Step 8: Minced Garlic

Okay, this is is minced nicely. It needs to be nice and fine.

For this quantity of tapenade, I use two or three large cloves of garlic, but I really like garlic. You can use less. Or more!
I have never heard of this dish before but will certainly give it a try! It sounds soo good.
Thanks for looking! You'll love it. Mix with cream cheese and a little milk for a fabulous dip with crackers or raw vegetables.
Thanks! I will try!
Help! I want to make this for Thanksgiving! How much lemon juice is there in two or three&nbsp;lemons?!?! Teaspoons?&nbsp;A half a cup?&nbsp;<br />
Maybe a half a cup to three quarters of a cup, depending on how big your lemons are. Put in half a cup, let it sit a little, then taste and add more if you like. Don't fret too much over the amount. If you like olives a LOT, it will be good no matter what else you put in it. I promise!
I&nbsp;was making this on Thanksgiving morning with lots of others in the kitchen. No one had ever heard of it. We didn't have lemons, so we used our limes. We tried it out on vegetables, crackers, turkey, pizza - let's just say lots of different things. It is a lot of chopping, but very good. Thank you! <br />
In order to cut down on the power of the acid in onions I put them in a small strainer and run them under the cold water tap to rinse them. This will keep the good onion flavor, cut down on the bite and allow for a longer storage in the refrigerator (assuming people can be kept from snarfing it all).
I used to make the stuff several gallons at a time for restaurants and groceries... The quality and balance of the olives is very important. When doing it professionally it was roughly a 50/50 mix of black olives (of the California ripe variety) and Kalamata. Basically the briney Kalamata olives were tempered with the generic blacks. At home I would use a blend of Gaeta (which have a nice mellow fruity flavor- that compliments high-quality capers) and Kalamata, or whatever else happened to be good at the time. Olives are easy to pit with a paring knife, two opposable fingers, and a cutting board ( put an "x" in the top of an olive, then "x" side up push the olive down onto the cutting board- sliding out the pit). Salt pack capers are desirable, and usually only marginally pricier than the vinegar brined ones. Make certain to soak the capers "until they're done" (anywhere from 15 minutes to a couple hours). Also, as redundant as it seems, olive oil is a necessity for tapenade for taste and consistency. It was also common practice to blend in a mix of cheap-o parmigiano-reggiano, pecorino-romano, and asiago.... But I think this doesn't add anything to it. Other common, but optional additives: dried oregano, pignoli (pine nuts), anchovies, dried hot chiles. The food processor (robo-coupe) does a fine job at making tapenade. No worries there, though it probably wouldn't do a good job making "chunky style"... Cheers!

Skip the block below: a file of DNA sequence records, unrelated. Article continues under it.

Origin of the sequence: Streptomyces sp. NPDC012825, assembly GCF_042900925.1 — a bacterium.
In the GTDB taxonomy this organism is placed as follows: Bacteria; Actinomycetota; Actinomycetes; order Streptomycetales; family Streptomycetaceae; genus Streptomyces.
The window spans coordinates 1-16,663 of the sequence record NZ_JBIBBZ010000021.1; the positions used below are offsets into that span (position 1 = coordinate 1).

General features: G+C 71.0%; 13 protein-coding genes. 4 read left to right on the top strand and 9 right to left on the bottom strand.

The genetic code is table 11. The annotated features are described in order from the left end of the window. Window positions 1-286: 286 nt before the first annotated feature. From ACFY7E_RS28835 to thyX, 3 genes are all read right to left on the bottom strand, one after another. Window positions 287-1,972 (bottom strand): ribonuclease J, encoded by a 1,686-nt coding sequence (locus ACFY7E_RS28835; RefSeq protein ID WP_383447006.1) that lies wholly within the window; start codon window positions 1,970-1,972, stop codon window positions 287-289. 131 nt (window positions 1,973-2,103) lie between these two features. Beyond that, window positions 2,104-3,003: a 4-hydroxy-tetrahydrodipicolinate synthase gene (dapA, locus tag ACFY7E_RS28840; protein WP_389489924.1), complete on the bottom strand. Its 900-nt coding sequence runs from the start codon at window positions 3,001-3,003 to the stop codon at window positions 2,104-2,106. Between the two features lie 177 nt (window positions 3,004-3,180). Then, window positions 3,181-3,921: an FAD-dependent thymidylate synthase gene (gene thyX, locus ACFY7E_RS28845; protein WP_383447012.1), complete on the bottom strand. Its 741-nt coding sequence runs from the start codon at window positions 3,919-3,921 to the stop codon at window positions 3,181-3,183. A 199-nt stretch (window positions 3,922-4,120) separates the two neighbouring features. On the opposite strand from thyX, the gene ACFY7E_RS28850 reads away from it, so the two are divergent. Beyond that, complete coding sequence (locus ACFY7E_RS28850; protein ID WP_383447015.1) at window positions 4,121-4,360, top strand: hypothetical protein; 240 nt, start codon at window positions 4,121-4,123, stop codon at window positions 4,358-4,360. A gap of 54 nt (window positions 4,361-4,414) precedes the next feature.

I've been making this stuff since I was (never mind). Anyway, if you live near a good supermarket, they'll have an real olive section and you can buy them buy the pound. Bottled Spanish olives are OK, but bulk olives are much tastier. Also, try to find an Italian deli that has capers in salt. Buy, rinse and use.
tried the recipe with a food processor and it took me 10minutes... nice one amigo
There, see? A food processor <em>is</em> better! And as Chooseausername says, it ought to be a paste anyway, which you can manage easily in a food processor.<br/><br/>I find a food processor to be a pain in the neck to clean -- it has so many parts, and tiny crevices to harbor ickyness. Of course if I had a dishwasher, this wouldn't be a problem. <br/>
You're so talented! Cool!
A cheese grater can be used in place of the zester. By the way, I will be making this tonight! My kids love olives.
I love this stuff. <br/><br/>One detail: Without the capers, it's just olive spread! (Capers are required, not optional.) The name &quot;<a rel="nofollow" href="http://en.wikipedia.org/wiki/Tapenade">tapenade</a>tapenade&quot; comes from a word for capers, after all. <br/><br/>I suppose that a good analogy would be a clam chowder recipe where clams are listed as &quot;optional.&quot; :)<br/>
Dude! You got me there. I should have done a little research before calling this "tapenade" in public! (My friends and family don't care what I call it. They just scarf it up.) Let's change the name, shall we?
<em>Let's change the name, shall we?</em><br/><br/>Maybe : Salad of olives ?<br/>
Awesome Olive Dip and Spread?
Looks delicious! How long does it keep in the fridge?
A week or two -- but then, it seldom lasts longer than a week around my house. If you won't use it often, make half the recipe.
This is a unique version of tapenade ! =o)<br/><br/>Traditionally, tapenade is a thinly crushed paste (a purEe), not a salad !<br/>Here, a lot of people also mix a purEe of anchovy with it ... but I don't like anchovy ...<br/>
Yummy! Almost anything with lemons are good, great job!
I agree! It is impossible to go wrong with lemons! Looks great!
Mmmm, olives........

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